© 2023 WRVO Public Media
Your Source for NPR News
Play Live Radio
Next Up:
Available On Air Stations

Federal agency listens to public about proposed gas pipeline


Federal regulators are holding public hearings on a proposed natural gas pipeline that would run through several upstate New York counties.

Energy company Kinder Morgan wants to build the Northeast Energy Direct Pipeline to funnel gas from Pennsylvania to other Northeastern states. The project also includes four compressor stations proposed for New York state along the pipeline route.

Over a hundred people attended the hearing in Oneonta and several gave passionate statements, with the vast majority against the pipeline.

"It’s unconscionable that we have to beg not to have our air poisoned or our water contaminated or our forests destroyed," said Lottie Marsh.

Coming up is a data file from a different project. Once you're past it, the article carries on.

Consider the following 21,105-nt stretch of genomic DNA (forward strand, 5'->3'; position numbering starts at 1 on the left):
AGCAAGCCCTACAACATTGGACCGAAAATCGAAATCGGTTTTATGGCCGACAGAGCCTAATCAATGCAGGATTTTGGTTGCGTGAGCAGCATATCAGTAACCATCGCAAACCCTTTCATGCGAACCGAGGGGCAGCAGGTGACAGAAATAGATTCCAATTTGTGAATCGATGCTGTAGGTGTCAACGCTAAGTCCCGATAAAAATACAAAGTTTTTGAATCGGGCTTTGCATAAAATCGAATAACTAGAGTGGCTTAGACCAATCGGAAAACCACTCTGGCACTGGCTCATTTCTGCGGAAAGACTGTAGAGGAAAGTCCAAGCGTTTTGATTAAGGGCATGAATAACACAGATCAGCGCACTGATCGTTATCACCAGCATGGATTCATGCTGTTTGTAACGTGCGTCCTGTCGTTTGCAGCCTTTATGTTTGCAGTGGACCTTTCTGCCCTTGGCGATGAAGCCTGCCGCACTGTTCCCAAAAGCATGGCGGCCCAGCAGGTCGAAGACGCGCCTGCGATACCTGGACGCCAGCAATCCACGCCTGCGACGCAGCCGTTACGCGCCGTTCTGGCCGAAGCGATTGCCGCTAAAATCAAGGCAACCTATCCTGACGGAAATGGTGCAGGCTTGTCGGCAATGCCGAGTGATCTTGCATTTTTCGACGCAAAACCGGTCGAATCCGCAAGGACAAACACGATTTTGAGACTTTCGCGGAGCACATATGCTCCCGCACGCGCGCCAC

Marsh and other people against the NED pipeline said they’re concerned about pollution and property rights. But a few people in attendance were eager for the union-wage jobs the pipeline would bring.

"You’re not the only ones who live in these counties," said Frank Marchese, a member of the New York State Laborers union. "We live in Albany. We live in Schoharie. We live in Otsego and we live in Broome. So let’s cut the nonsense about - you’re the folks who live here. We live here also."

Representatives of the Federal Energy Regulatory Commission (FERC) heard the comments and will eventually write an Environmental Impact Statement for the project. FERC says it will factor that into whether the pipeline and compressor stations get approval.

A total of 14 public hearings will be held. And the agency stressed that written comments need to arrive at FERC headquarters in Washington, D.C. by August 31.